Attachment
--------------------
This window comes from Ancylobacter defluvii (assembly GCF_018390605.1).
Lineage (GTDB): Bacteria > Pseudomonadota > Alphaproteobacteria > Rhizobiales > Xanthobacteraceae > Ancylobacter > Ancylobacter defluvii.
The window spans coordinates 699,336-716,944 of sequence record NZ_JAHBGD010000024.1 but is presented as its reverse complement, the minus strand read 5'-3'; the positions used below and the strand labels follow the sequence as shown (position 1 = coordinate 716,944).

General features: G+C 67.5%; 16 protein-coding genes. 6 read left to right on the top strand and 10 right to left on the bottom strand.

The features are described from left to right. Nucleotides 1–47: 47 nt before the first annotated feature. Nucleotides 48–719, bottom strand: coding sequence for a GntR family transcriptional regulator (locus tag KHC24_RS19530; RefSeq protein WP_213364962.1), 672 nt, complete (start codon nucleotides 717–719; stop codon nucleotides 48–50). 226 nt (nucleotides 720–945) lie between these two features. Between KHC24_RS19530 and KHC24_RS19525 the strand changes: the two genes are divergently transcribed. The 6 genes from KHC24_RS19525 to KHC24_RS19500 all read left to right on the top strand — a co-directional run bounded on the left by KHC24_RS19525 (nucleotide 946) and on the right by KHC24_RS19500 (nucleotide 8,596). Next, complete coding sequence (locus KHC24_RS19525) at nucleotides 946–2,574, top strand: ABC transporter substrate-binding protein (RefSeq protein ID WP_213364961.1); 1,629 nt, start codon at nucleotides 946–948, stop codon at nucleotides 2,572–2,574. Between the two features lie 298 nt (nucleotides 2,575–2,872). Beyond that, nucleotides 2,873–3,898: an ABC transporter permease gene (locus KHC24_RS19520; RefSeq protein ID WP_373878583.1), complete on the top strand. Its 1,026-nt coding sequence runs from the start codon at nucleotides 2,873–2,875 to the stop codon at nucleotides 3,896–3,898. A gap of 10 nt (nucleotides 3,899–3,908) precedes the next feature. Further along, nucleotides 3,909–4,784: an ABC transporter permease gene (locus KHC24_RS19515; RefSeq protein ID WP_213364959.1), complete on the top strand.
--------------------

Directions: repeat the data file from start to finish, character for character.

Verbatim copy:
This window comes from Ancylobacter defluvii (assembly GCF_018390605.1).
Lineage (GTDB): Bacteria > Pseudomonadota > Alphaproteobacteria > Rhizobiales > Xanthobacteraceae > Ancylobacter > Ancylobacter defluvii.
The window spans coordinates 699,336-716,944 of sequence record NZ_JAHBGD010000024.1 but is presented as its reverse complement, the minus strand read 5'-3'; the positions used below and the strand labels follow the sequence as shown (position 1 = coordinate 716,944).

General features: G+C 67.5%; 16 protein-coding genes. 6 read left to right on the top strand and 10 right to left on the bottom strand.

The features are described from left to right. Nucleotides 1–47: 47 nt before the first annotated feature. Nucleotides 48–719, bottom strand: coding sequence for a GntR family transcriptional regulator (locus tag KHC24_RS19530; RefSeq protein WP_213364962.1), 672 nt, complete (start codon nucleotides 717–719; stop codon nucleotides 48–50). 226 nt (nucleotides 720–945) lie between these two features. Between KHC24_RS19530 and KHC24_RS19525 the strand changes: the two genes are divergently transcribed. The 6 genes from KHC24_RS19525 to KHC24_RS19500 all read left to right on the top strand — a co-directional run bounded on the left by KHC24_RS19525 (nucleotide 946) and on the right by KHC24_RS19500 (nucleotide 8,596). Next, complete coding sequence (locus KHC24_RS19525) at nucleotides 946–2,574, top strand: ABC transporter substrate-binding protein (RefSeq protein ID WP_213364961.1); 1,629 nt, start codon at nucleotides 946–948, stop codon at nucleotides 2,572–2,574. Between the two features lie 298 nt (nucleotides 2,575–2,872). Beyond that, nucleotides 2,873–3,898: an ABC transporter permease gene (locus KHC24_RS19520; RefSeq protein ID WP_373878583.1), complete on the top strand. Its 1,026-nt coding sequence runs from the start codon at nucleotides 2,873–2,875 to the stop codon at nucleotides 3,896–3,898. A gap of 10 nt (nucleotides 3,899–3,908) precedes the next feature. Further along, nucleotides 3,909–4,784: an ABC transporter permease gene (locus KHC24_RS19515; RefSeq protein ID WP_213364959.1), complete on the top strand.